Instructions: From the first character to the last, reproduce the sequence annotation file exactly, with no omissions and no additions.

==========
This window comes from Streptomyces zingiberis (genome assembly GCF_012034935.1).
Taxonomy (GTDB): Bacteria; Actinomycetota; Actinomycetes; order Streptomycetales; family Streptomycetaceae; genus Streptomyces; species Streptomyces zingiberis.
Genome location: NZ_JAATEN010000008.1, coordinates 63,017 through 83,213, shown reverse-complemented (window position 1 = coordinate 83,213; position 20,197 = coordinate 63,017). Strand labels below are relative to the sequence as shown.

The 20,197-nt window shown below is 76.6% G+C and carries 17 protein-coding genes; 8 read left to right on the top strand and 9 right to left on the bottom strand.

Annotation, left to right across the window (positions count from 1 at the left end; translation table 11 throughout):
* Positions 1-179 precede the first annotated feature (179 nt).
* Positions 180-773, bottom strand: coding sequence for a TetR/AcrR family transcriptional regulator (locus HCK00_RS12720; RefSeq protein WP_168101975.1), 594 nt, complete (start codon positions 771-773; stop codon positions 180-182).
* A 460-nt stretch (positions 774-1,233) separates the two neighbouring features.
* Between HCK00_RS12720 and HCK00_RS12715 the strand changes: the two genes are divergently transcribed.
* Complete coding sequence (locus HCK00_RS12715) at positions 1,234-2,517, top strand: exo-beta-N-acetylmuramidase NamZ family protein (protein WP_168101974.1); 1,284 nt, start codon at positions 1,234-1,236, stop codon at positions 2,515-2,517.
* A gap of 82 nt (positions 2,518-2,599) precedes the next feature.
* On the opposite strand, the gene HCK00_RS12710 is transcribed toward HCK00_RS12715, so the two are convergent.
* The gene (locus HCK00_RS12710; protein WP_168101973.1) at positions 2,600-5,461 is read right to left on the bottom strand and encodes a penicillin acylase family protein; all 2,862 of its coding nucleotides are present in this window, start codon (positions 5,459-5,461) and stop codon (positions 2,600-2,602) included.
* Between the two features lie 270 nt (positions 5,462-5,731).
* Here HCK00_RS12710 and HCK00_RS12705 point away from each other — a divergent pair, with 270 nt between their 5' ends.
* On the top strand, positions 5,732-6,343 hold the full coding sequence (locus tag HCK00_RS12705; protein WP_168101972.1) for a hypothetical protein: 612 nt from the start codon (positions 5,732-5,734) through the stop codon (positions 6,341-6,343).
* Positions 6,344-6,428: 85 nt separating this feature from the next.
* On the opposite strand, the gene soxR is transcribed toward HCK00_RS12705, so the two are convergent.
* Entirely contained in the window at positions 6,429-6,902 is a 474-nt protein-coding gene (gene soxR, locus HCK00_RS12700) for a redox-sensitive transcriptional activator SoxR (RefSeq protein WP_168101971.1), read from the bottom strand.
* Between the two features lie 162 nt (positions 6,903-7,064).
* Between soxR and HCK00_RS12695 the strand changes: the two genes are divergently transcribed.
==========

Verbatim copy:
This window comes from Streptomyces zingiberis (genome assembly GCF_012034935.1).
Taxonomy (GTDB): Bacteria; Actinomycetota; Actinomycetes; order Streptomycetales; family Streptomycetaceae; genus Streptomyces; species Streptomyces zingiberis.
Genome location: NZ_JAATEN010000008.1, coordinates 63,017 through 83,213, shown reverse-complemented (window position 1 = coordinate 83,213; position 20,197 = coordinate 63,017). Strand labels below are relative to the sequence as shown.

The 20,197-nt window shown below is 76.6% G+C and carries 17 protein-coding genes; 8 read left to right on the top strand and 9 right to left on the bottom strand.

Annotation, left to right across the window (positions count from 1 at the left end; translation table 11 throughout):
* Positions 1-179 precede the first annotated feature (179 nt).
* Positions 180-773, bottom strand: coding sequence for a TetR/AcrR family transcriptional regulator (locus HCK00_RS12720; RefSeq protein WP_168101975.1), 594 nt, complete (start codon positions 771-773; stop codon positions 180-182).
* A 460-nt stretch (positions 774-1,233) separates the two neighbouring features.
* Between HCK00_RS12720 and HCK00_RS12715 the strand changes: the two genes are divergently transcribed.
* Complete coding sequence (locus HCK00_RS12715) at positions 1,234-2,517, top strand: exo-beta-N-acetylmuramidase NamZ family protein (protein WP_168101974.1); 1,284 nt, start codon at positions 1,234-1,236, stop codon at positions 2,515-2,517.
* A gap of 82 nt (positions 2,518-2,599) precedes the next feature.
* On the opposite strand, the gene HCK00_RS12710 is transcribed toward HCK00_RS12715, so the two are convergent.
* The gene (locus HCK00_RS12710; protein WP_168101973.1) at positions 2,600-5,461 is read right to left on the bottom strand and encodes a penicillin acylase family protein; all 2,862 of its coding nucleotides are present in this window, start codon (positions 5,459-5,461) and stop codon (positions 2,600-2,602) included.
* Between the two features lie 270 nt (positions 5,462-5,731).
* Here HCK00_RS12710 and HCK00_RS12705 point away from each other — a divergent pair, with 270 nt between their 5' ends.
* On the top strand, positions 5,732-6,343 hold the full coding sequence (locus tag HCK00_RS12705; protein WP_168101972.1) for a hypothetical protein: 612 nt from the start codon (positions 5,732-5,734) through the stop codon (positions 6,341-6,343).
* Positions 6,344-6,428: 85 nt separating this feature from the next.
* On the opposite strand, the gene soxR is transcribed toward HCK00_RS12705, so the two are convergent.
* Entirely contained in the window at positions 6,429-6,902 is a 474-nt protein-coding gene (gene soxR, locus HCK00_RS12700) for a redox-sensitive transcriptional activator SoxR (RefSeq protein WP_168101971.1), read from the bottom strand.
* Between the two features lie 162 nt (positions 6,903-7,064).
* Between soxR and HCK00_RS12695 the strand changes: the two genes are divergently transcribed.